Student and Graduate Loans Guide

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Student loans are loans offered to students to assist in payment of the costs of professional education, usually carrying a lower interest rate than other loans. This kind of loan is issued by the government. In many cases, they are supplemented by student grants which do not have to be repaid.

Graduate loans work in the same way as unsecured personal loans, when you borrow the cash you don’t have to offer any security or collateral such as your home or other assets. However, banks often offer better loan rates for graduates, but you will normally have to hold a current account with the same provider to get a graduate loan and are available up to a £25K. These kinds of loans are repayable over a period of time, usually between six months and 10 years.

Just as in the case of unsecured loans, a lump sum is lent in return for you agreeing to make regular repayments, usually by direct debit and lenders charge interest on the amount borrowed. This tends to be fixed at the start of the loan which means that the repayments remain the same throughout the term.

When someone is taking in consideration a graduate loan, there are a few things to think over:

Attention on the Typical APR – You may not always get the advertised typical APR on a graduate loan as the rate you are given can depend on your credit rating.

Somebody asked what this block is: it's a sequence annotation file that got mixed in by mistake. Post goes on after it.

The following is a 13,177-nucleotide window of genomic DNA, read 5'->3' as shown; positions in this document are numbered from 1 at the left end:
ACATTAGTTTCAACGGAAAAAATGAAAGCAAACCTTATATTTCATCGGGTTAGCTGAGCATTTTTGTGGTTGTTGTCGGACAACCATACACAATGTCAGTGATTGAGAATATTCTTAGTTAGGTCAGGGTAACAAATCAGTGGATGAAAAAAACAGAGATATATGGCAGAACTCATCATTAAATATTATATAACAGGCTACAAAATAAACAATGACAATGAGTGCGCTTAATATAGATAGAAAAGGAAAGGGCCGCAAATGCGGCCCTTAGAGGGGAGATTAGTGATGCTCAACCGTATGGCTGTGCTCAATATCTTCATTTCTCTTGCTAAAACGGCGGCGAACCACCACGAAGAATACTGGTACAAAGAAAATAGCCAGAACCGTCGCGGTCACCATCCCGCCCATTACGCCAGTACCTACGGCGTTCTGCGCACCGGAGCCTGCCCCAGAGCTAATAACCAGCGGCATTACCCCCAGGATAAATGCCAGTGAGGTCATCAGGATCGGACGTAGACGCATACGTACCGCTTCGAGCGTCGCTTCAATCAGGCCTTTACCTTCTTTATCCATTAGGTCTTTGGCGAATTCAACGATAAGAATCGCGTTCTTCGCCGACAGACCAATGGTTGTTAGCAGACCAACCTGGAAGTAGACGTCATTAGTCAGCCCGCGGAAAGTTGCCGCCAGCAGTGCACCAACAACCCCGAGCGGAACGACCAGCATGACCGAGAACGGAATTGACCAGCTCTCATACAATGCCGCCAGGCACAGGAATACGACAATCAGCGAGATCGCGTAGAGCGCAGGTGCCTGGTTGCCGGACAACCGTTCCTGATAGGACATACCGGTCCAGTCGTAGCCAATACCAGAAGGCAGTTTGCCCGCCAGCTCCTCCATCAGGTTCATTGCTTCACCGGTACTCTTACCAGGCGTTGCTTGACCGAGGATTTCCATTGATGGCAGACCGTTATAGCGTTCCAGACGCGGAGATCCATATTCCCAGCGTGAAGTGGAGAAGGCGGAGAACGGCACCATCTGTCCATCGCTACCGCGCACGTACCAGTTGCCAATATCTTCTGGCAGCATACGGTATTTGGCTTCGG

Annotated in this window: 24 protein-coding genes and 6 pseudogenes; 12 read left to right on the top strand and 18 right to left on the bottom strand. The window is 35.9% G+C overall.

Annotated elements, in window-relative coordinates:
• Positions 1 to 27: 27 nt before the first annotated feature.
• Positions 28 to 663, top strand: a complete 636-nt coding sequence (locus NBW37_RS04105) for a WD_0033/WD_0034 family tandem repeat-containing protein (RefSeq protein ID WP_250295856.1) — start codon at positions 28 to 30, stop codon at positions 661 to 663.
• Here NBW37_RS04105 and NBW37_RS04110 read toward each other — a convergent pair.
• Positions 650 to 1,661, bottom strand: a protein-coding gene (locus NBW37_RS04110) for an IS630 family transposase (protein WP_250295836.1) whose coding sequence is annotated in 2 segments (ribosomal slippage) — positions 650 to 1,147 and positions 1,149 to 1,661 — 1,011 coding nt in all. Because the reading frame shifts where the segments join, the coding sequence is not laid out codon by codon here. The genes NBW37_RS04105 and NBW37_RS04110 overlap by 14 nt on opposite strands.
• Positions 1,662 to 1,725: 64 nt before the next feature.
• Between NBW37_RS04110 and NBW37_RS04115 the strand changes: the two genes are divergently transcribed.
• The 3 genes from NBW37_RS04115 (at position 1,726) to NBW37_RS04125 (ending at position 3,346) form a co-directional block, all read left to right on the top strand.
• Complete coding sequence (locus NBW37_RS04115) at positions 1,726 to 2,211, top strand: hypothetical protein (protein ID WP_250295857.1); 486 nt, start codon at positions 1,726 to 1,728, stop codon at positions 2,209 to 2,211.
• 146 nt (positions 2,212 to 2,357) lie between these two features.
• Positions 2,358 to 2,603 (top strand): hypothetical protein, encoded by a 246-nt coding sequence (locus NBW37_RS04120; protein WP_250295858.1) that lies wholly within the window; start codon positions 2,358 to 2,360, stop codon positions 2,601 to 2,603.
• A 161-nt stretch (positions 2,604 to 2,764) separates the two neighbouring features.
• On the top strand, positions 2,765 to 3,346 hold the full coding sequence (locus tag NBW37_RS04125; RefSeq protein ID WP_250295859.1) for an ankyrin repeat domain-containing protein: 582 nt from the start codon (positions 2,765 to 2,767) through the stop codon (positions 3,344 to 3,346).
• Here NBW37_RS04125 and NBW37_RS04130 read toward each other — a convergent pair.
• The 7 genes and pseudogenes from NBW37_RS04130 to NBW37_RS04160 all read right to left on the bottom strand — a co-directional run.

Early settlement penalties – Many lenders will allow a break between when you receive your loan and when the first payment needs to be made, however, interest is charged over this period. This increases the total interest payable. Lenders also offer break during the loan term, but again interest is charged on the amount not paid, meaning a larger loan amount is left unpaid for longer.

Same Day Funds – Are usually chargeable with around £50.

Direct Debits – Most lenders need a direct debit to pay the monthly instalments so you need to ensure your bank account can accept these and ensure that the money is available for payments. Penalty charges for missed payments can be around £38.

Insurance Providers – Insurance is always provided by the lender, but can also come from a standalone broker with whom you can be assured that the insurance has not been added to your loan and interest charged on the resulting balance.

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